On November 7 the voters went to the polls and demonstrated that we are a divided nation. The weeks following the election showed that we are also a polarized nation. The next president will need to work to bring the nation together. It will not be easy. Here's why.
First is the nature of the election itself. The 43rd President of the United States will be elected by a very slim margin. This was compounded by the controversy surrounding the recount of votes. Neither candidate could win without the other side claiming they were cheated. Albert Hunt asks, "What if we held a presidential election and nobody won?" That's how many Americans felt the few days after the election. Now that we have a president-elect it still feels like the incoming president was appointed rather than elected.
Second, the election showed how divided we are as a country. Women favored Gore, while men favored Bush. Large, urban states tended to favor Gore; smaller, more rural states voted for Bush. David Broder, writing in the Washington Post, said, "It was as if two different nations went to vote yesterday." When a new president is sworn in on January 20, he will have to deal with the divisions, heal our wounds, and move the nation in a positive direction by working with Congress. And that raises a third issue.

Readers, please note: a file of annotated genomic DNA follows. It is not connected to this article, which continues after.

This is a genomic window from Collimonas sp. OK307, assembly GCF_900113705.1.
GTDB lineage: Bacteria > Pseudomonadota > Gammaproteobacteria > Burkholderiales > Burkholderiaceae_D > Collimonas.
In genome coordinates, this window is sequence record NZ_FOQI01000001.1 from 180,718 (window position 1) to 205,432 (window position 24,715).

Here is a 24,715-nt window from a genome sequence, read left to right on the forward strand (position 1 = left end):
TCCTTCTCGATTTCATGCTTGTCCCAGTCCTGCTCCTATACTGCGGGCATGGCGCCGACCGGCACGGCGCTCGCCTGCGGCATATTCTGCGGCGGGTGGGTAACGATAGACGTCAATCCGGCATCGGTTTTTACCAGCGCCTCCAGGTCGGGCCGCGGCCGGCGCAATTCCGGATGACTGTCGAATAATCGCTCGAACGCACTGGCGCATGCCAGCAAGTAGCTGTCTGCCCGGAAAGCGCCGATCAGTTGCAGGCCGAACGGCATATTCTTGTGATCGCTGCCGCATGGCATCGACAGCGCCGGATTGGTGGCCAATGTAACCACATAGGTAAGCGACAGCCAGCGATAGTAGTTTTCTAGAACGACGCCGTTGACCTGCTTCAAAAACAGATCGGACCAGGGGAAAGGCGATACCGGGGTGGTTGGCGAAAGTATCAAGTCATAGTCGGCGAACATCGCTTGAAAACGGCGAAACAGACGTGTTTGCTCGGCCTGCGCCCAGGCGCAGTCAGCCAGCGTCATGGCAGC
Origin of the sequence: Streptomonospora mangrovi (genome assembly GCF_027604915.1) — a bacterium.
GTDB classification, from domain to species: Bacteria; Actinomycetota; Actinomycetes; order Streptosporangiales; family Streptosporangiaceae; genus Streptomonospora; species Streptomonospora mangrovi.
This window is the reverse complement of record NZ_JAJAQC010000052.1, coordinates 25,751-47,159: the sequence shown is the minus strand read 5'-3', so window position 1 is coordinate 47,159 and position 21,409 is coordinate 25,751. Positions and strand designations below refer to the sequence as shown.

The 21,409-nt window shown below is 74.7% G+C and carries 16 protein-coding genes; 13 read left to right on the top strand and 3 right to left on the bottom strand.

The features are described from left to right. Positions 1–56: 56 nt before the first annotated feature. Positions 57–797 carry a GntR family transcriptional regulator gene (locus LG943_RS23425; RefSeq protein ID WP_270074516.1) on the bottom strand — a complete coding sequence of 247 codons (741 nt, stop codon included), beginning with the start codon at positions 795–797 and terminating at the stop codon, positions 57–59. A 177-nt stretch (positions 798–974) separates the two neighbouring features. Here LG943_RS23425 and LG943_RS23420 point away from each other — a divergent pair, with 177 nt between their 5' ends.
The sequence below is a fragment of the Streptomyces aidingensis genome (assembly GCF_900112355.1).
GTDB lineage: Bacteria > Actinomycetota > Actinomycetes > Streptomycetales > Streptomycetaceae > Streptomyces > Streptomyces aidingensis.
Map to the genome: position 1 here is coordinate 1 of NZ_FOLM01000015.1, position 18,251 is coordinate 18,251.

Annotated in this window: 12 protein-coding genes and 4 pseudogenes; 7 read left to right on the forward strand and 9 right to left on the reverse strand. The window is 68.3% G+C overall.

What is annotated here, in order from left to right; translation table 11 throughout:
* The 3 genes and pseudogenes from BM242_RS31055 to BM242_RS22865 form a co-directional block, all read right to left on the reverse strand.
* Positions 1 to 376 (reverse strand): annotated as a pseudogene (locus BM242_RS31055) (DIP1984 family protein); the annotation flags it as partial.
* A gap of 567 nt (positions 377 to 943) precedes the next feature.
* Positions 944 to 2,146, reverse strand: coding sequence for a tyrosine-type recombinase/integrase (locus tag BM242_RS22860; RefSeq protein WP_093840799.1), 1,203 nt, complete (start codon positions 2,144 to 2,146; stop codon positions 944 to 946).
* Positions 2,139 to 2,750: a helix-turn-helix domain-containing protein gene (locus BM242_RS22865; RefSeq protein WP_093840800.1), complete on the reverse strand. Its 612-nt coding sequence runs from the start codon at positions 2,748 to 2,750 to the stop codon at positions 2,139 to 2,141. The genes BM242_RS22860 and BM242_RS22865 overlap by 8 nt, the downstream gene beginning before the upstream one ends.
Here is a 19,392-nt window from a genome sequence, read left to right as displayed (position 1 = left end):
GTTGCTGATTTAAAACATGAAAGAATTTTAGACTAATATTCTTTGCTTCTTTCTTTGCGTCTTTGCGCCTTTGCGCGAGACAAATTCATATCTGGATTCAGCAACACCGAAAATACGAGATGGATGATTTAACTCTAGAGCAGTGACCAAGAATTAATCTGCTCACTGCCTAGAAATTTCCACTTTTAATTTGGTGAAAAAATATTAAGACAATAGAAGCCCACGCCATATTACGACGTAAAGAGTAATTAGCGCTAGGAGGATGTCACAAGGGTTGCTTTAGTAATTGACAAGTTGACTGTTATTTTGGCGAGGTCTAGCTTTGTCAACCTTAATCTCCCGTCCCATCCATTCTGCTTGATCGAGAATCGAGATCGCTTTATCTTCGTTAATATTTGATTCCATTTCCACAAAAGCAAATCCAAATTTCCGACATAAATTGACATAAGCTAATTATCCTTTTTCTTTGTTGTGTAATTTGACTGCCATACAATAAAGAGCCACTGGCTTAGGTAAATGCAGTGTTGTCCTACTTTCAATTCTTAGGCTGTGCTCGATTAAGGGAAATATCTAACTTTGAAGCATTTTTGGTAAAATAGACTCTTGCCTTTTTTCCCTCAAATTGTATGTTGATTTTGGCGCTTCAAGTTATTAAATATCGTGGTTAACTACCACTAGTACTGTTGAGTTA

The ruling margin in the House and Senate is very slim. The Republican majority in the Senate is divided 50-50 while the majority in the House is less than ten votes. This means that a few Republican members of the House of Representatives can hold the chamber hostage. Just one or two Republicans in the Senate can do the same.
If elected, George W. Bush will have an opportunity only a few presidents have had in modern times: a House and a Senate of his own party. But the slim majorities in both chambers will make it difficult to enact sweeping changes in any area.
Success will have to be bipartisan, and a President Bush will have to work long and hard to govern a divided country by working with a divided Congress. In the last legislative session, Congress had some success in passing legislation that made small steps toward a patient's bill of rights and campaign finance reform. And Congress was stymied by a president who was willing to veto bills that would abolish the marriage penalty and ban partial birth abortion.
Perhaps Congress will try to enact election reform. This might include such things as: having all the polls close at the same time (to prevent media predictions from influencing the election) and holding elections on the weekend. Congress may even consider modifying the Electoral College by requiring states to provide proportional electoral votes (as in Maine and Nebraska) rather than the current "winner-takes-all" structure found in 48 states.
The challenges facing the next president, whoever he is, are significant but not insurmountable. We wish him well as he takes office as the 43rd President of the United States.